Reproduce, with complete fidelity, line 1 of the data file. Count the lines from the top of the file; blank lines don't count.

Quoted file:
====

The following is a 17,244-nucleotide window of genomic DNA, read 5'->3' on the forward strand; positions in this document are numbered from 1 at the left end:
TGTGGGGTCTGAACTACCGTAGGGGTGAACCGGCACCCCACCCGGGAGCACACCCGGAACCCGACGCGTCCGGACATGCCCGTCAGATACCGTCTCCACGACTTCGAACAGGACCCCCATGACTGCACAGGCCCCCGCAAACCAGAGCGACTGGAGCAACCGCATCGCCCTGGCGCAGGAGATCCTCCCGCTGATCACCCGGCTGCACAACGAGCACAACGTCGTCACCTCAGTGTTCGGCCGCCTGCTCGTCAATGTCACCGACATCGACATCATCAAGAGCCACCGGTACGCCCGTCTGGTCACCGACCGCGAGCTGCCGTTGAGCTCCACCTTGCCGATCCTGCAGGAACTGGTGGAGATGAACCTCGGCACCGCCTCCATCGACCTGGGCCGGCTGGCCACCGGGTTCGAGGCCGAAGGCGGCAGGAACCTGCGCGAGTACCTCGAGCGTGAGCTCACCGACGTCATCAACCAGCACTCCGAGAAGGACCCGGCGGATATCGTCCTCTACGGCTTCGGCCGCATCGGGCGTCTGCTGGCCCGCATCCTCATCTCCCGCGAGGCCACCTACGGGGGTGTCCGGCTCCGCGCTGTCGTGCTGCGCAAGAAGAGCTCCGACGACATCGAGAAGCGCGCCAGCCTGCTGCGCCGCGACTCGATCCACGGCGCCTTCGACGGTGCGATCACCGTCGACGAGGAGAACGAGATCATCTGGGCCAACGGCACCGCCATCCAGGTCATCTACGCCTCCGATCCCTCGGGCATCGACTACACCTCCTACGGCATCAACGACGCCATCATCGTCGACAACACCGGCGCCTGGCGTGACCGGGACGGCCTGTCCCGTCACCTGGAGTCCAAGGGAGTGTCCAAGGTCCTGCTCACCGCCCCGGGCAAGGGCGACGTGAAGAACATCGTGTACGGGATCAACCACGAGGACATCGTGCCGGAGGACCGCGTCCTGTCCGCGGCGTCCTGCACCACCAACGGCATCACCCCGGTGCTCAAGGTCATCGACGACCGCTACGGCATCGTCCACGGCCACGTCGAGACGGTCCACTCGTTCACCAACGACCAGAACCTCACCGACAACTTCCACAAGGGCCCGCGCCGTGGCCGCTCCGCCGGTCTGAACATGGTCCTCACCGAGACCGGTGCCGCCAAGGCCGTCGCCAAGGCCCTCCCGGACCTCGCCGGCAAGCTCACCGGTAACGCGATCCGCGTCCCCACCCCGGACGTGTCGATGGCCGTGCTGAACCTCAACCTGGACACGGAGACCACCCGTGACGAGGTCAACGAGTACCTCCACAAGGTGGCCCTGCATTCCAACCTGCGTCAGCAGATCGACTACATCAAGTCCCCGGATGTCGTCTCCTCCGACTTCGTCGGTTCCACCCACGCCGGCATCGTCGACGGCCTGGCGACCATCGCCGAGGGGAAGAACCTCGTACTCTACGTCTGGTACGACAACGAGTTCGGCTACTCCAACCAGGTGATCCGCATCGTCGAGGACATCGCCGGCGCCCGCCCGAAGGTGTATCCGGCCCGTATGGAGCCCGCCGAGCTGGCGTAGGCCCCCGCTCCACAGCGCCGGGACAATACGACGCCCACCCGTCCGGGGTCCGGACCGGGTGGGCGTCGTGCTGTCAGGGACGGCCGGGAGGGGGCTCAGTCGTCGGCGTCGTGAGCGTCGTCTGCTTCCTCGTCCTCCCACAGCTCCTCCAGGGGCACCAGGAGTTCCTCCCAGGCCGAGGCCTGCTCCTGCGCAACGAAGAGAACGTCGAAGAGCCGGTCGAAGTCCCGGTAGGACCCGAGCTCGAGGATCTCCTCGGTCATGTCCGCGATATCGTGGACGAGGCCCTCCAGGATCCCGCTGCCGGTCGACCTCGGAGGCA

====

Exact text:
The following is a 17,244-nucleotide window of genomic DNA, read 5'->3' on the forward strand; positions in this document are numbered from 1 at the left end: